We ran decently but when I got back to the pits, I told Andy, “Hey, this thing doesn’t feel like it did.

What did you do to it?”

“Well, I changed the rear shocks. The other ones would beat you apart.”

“Yeah, but it’s a lot faster with them on.”

“But I don’t know if you can make it with them on.”

“Well, I ain’t gonna feel good regardless, so let’s put them back on.”

Kenny confers with PR person Heidi Stoddard and Wally Rogers prior to the start. (Gotta Race! Mike Adaskaveg Photo)

We did….

Now, because of the 125 wreck, I had to start at the back of the 500 on Sunday. For some reason, maybe the Big Guy felt sorry for us, I was able to find holes all day and run in them about two thirds of the way back in the pack. I felt safe and didn’t need the relief driver who was standing by. I definitely didn’t want to be in the Big One…Shoot, I didn’t even want to see the Big One.

About fifty laps to go, I realized that everything was cool.

Okay, we need to go to work.

And so, we headed to the front….

Coming down toward the end there was a pack that included Dale (Sr.), Bobby Labonte, Jeremy Mayfield, Rusty Wallace, and me…

Dale was in the lead, but there was no way he was going to be able to block all of us. Maybe two of us, but we were all fast enough – and hungry enough – that we didn’t care about a storybook ending for Dale. We all had our own stories to write.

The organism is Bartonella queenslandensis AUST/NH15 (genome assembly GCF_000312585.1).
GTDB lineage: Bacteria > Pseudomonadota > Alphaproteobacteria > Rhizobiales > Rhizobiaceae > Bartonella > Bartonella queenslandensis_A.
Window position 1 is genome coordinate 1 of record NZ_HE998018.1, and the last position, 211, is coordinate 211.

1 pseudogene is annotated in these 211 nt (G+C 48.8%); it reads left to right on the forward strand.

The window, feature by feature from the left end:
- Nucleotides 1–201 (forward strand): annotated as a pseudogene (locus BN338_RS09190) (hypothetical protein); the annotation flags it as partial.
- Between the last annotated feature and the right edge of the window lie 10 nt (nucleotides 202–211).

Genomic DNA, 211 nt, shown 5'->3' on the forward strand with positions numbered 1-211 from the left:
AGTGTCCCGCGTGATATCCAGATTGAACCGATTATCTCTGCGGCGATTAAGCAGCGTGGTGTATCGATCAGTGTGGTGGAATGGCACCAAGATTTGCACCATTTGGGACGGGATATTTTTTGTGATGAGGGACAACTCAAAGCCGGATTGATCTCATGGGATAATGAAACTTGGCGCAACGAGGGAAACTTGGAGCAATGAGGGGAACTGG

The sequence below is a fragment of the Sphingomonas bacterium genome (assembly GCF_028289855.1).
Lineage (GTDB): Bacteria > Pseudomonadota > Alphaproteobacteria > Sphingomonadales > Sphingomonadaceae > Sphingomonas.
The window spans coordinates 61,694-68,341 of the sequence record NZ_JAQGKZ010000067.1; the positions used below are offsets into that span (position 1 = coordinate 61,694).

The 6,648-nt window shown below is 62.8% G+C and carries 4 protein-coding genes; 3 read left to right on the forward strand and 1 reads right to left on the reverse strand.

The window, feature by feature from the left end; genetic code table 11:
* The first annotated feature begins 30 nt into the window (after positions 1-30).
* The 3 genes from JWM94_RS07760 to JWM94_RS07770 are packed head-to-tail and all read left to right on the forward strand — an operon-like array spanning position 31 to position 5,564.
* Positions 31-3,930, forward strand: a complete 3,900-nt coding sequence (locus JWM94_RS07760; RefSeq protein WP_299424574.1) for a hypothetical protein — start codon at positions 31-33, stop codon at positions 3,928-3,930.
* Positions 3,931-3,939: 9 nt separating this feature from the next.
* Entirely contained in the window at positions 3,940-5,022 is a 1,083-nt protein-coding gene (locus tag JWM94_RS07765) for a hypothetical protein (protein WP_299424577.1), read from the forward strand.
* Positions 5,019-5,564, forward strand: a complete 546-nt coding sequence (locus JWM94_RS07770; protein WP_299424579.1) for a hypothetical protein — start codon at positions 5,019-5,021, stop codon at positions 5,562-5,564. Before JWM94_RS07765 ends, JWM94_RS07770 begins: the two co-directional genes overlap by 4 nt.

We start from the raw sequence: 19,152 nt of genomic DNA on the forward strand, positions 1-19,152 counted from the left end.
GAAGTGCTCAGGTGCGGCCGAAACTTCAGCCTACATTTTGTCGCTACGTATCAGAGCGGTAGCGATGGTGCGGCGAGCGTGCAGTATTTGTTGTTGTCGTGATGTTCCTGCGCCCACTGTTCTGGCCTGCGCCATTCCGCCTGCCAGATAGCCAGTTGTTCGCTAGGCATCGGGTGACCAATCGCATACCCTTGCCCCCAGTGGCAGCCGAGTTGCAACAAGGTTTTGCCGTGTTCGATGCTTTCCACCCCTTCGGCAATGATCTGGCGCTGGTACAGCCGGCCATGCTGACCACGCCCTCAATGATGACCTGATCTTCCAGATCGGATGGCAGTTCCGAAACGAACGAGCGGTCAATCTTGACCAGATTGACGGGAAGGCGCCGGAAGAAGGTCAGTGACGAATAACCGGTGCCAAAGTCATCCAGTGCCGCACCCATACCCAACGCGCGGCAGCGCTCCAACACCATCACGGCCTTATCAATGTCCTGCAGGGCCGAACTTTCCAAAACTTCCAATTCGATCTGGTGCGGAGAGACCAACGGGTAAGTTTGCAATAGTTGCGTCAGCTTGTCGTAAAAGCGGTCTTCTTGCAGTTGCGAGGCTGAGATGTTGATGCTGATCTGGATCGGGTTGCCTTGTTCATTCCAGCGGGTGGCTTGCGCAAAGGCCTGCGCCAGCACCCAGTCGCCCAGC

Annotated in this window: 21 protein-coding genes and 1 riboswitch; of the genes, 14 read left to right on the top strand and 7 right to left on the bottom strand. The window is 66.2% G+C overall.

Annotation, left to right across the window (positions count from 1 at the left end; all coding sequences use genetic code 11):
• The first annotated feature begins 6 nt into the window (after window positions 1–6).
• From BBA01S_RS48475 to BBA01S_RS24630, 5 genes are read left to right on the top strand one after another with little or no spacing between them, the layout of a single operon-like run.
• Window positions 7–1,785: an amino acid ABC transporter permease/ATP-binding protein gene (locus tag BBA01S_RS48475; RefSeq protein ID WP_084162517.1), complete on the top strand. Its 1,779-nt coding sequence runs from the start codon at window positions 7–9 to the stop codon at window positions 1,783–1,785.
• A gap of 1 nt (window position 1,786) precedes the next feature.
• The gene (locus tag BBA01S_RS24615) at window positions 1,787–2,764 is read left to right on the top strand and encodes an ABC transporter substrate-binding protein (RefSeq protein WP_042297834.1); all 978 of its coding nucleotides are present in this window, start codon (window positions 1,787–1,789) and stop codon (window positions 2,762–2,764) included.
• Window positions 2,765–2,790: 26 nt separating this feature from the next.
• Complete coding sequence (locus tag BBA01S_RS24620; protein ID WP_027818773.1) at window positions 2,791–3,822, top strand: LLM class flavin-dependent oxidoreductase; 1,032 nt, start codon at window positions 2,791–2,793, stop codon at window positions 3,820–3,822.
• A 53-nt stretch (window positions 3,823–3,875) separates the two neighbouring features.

So much for strategy.

On the 199th lap of 200, coming for the white flag, we also saw the yellow flag. John Andretti, Jimmy Spencer, and Lake Speed had tangled and brought out the caution.

The field froze as soon as we crossed that line with that yellow flag.

We all know what that meant…When we knew that Dale had achieved the prize that he wanted so badly, we all quit thinking about our own situation and got really happy for him….

Andy Petree was one of the first people among the hundreds lined up on pit road to high-five Dale. I would have been one of the first drivers to congratulate him, but, damn, I couldn’t get out of the car!… We did have a chance to talk later, though, when I could stop gritting my teeth with pain.

And, as this is written, the rest of us in that lead pack have yet to win the Daytona 500, so maybe you have some sense of how hard we were all willing to race. You only get so many opportunities. But, when one passes you by, you can’t help being happy to see a friend have his moment in the sun.

And on that February day in 1998, we got fourth place: That meant Mr. Petree was a happy camper.

I had to have help getting out of the race car: That meant I wanted to cry. But I couldn’t catch my breath to sob.
(Gotta Race! Jim Compton Photo)

© 2012 Lew Boyd, Coastal 181

If you were interested in this Tearoff, you might enjoy the books below:


By Ken Schrader
with Joyce Standridge

Stop by our Book Store Directory for a look at our book and DVD selections:

Book Store

.: Previous Tearoffs :.

9/25/12 - Fast Fitchburgers

9/5/12 - Alvah and Diego


© 2007-12 Lew Boyd, Coastal 181